At the Greener Gadgets Competition in New York the most popular devices were those that revealed their energy use to the consumer. Now in its second year, the competition invites conceptual ideas not yet in production, similar to how concept cars at auto shows point to the future of the car industry. Allan Chochinov of design blog Core77 moderated the judging and audience voting, electing the greenest gadgets of tomorrow.
The first place winner, Tweet-a-Watt, sends kilowatt hours a person consumes to a unique Twitter account. The device-to-Twitter system gives the user an incentive to curb their energy consumption so as not to embarrass themselves in front of their Twitter following. Developed by Philip Torrone of Make Magazine and his colleagues, the idea was not so much a commercial product concept as a DIY project, and the team intends to publish a how-to toolkit online for anyone to replicate.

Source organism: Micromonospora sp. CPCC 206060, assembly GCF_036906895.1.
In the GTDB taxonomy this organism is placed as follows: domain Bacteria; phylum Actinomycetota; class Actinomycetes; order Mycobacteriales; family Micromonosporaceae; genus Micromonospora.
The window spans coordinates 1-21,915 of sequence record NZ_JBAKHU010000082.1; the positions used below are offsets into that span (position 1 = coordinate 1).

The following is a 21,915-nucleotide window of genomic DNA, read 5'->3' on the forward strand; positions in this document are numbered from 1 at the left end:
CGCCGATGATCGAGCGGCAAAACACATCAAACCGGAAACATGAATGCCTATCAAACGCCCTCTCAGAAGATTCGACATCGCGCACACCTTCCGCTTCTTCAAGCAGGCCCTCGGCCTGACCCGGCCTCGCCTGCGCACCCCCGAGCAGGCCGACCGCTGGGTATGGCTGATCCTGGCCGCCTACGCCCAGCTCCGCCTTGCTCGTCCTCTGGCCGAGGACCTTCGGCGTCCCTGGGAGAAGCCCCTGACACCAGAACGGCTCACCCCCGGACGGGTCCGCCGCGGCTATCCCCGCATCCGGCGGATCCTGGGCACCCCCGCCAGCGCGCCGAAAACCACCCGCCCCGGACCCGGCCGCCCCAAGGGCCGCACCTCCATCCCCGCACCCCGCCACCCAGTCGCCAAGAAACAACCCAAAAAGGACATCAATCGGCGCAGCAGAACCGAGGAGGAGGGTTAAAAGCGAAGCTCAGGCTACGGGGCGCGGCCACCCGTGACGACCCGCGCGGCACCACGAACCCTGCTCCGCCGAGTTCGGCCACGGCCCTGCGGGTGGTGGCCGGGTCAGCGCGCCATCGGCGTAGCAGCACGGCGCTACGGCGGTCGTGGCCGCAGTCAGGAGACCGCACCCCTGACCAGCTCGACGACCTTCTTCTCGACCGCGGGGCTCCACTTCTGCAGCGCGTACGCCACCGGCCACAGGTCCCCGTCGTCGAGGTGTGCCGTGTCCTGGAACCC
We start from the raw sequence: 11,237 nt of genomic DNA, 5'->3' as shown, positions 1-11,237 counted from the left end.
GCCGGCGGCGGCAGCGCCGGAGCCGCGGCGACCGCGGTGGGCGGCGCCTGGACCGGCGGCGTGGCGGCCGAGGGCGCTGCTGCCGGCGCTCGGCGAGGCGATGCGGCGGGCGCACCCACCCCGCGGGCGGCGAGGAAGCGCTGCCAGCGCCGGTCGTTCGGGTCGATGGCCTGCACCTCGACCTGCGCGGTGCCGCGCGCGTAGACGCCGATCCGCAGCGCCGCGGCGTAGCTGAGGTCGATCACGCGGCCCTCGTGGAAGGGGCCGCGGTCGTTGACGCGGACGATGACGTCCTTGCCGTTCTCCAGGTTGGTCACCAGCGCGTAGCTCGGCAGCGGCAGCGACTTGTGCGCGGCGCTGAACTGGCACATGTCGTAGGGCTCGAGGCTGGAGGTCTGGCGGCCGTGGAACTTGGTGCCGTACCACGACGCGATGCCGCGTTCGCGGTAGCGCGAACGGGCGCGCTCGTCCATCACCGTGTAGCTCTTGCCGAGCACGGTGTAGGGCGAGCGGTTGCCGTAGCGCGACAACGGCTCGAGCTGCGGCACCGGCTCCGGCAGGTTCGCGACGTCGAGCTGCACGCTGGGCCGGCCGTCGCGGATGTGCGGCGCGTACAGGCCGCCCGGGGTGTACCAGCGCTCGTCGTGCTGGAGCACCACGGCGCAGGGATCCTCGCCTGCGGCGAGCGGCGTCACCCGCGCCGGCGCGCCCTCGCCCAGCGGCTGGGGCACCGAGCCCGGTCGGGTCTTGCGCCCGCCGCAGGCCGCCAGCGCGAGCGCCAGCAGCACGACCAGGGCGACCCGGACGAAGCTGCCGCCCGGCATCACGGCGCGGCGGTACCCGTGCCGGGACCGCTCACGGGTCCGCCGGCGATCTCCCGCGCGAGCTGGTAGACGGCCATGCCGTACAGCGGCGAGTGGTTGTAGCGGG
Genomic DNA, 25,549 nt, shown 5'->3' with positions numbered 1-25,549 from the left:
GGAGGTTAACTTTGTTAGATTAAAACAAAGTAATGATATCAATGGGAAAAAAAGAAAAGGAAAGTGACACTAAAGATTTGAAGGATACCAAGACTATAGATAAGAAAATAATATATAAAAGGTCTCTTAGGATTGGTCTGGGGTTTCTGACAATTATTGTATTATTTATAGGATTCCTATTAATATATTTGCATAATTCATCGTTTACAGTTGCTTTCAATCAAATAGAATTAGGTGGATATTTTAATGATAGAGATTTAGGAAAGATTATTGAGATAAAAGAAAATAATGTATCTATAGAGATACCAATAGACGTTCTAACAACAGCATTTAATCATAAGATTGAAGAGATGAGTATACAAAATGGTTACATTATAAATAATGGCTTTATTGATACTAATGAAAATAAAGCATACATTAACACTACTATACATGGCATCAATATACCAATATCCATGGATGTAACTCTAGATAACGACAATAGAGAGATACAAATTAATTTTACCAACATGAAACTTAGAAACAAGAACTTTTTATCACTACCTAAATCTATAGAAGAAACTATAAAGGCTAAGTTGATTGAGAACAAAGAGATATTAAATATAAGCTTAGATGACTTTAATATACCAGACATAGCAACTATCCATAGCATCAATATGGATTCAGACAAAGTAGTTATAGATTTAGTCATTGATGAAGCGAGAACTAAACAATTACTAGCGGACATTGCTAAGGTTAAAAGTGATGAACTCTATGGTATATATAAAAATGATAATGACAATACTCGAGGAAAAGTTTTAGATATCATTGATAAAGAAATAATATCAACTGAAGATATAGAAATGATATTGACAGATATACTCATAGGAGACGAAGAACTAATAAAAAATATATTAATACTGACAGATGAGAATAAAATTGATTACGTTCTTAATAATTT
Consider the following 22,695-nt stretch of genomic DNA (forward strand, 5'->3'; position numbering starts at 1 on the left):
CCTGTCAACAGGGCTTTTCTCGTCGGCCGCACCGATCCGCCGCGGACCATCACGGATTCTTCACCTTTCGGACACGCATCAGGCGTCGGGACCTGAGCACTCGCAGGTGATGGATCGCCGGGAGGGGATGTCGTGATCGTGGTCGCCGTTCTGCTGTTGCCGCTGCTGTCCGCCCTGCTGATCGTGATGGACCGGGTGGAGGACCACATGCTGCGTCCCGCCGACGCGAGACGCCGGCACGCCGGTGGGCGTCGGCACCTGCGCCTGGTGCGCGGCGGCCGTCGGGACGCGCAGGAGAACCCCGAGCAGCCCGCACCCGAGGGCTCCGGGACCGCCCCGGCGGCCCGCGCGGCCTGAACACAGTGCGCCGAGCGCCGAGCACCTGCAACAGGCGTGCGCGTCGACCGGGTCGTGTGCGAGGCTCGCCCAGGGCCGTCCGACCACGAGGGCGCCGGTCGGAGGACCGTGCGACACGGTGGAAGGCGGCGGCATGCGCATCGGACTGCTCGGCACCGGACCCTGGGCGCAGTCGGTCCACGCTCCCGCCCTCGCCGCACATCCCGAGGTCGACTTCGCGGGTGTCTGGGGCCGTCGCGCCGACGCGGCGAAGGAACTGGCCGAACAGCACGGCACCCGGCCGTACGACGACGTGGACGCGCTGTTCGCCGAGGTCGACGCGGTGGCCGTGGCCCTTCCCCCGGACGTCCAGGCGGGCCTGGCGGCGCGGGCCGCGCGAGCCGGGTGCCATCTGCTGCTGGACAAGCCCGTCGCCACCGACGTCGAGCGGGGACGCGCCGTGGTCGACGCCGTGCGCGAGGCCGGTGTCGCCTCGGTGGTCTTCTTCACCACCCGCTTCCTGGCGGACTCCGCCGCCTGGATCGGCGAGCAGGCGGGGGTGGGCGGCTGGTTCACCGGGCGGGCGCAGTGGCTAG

Other runner up gadgets followed the theme: Powerhog, which won second place, is an adorable piggy bank concept that teaches kids about energy use, requiring them to deposit coins any time they power a device. Standby Monsters are red translucent stickers that illuminate the “vampire energy” of gadgets. All of these gadget concepts provide tangible feedback of energy use, reassuring the consumer that their actions can have a direct impact on the environment, and on their wallet.